She sat in the brightly lit front of the doctor’s office, her age-weathered hands rested on her lap. Her reason for coming to the doctor had been small: she’d been a little more forgetful than normal and she gotten confused a couple of times. Friends and family had noticed more than she did and urged her to make an appointment. She had assumed that her forgetfulness was simply a part of ageing, or the symptom of something mundane. Maybe she wasn’t getting enough sleep? Maybe she needed to eat better? Maybe she just needed to take vitamins? Everyone was always going on about vitamins…
It wasn’t until the tests were ordered that she began to think that there could be something seriously wrong. The shuffle of nurses and doctors walking through hallway reached her in a muted echo through the closed door, as she anxiously waited to find out what those tests had discovered. Medical posters on the bleak, pale walls offered little distraction as the senses of dread and worry steadily mounted with each passing moment. Then, the door finally opened. Her attention snapped to the young doctor that entered and greeted her. His voice filled the room with a tone conveying sympathy as he spoke the words she never expected to hear. She listened as he told her that she had a disease – one that could not be cured, that would chip away at her identity, steal her ability to care for herself, and shorten her life. The stark reality of her situation set in when she heard the final seven words: “There is nothing that can be done…”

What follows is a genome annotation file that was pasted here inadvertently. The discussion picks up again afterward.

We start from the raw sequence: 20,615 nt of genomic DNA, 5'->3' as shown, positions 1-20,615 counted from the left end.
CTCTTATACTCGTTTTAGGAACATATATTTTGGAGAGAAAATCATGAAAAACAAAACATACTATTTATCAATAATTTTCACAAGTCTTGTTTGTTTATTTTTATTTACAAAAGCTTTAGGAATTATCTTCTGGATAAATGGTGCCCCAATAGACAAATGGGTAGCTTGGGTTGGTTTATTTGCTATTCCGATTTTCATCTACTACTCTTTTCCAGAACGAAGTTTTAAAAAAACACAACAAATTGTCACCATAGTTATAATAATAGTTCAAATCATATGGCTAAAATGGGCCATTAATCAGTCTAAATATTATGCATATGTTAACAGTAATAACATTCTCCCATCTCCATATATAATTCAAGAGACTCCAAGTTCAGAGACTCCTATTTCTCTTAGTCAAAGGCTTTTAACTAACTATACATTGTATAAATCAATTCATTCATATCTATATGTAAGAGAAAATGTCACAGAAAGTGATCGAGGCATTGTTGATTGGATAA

This type of scenario has been experienced by the 46 million people worldwide that have been diagnosed with Alzheimer’s Disease (AD). Making up 60% to 70% of dementia cases, AD is one of the most prevalent diseases in the Western world. To date, a cure has not been discovered and there is no clinical proof that anything can slow down the progression of the disease. However, research into the disease is ongoing, and although it is not complete, there have been a couple breakthroughs that lend hope to finding methods to prevent the disease, as well as delay the progression.
Omega-3 fatty acids have a strong association with mental function, and are considered essential for brain health. It has been shown to be beneficial for mental disorders such as depression, anxiety, bipolar disorder, and ADHD. Recent research is now showing that omega 3 has the potential to be beneficial in the prevention and treatment of Alzheimer’s Disease as well.
With omega-3 being an integral part of a healthy diet, a deficiency of these fatty acids has been linked to a raised risk for a plethora of health ailments. It’s likely that AD is soon to be added that list. Studies have found that high omega-3 consumption is associated with a reduced risk in developing AD. Although very few human trials have been conducted, studies involving mice and rats that were given DHA supplementation over a lifetime resulted in an improvement of AD symptoms. In contrast, the study group that was given DHA only after symptoms occurred did not experience the same amount of improvement. This suggests that DHA has neuroprotective properties and that a deficiency of this fatty acid could contribute to both the onset and the progression of the disease.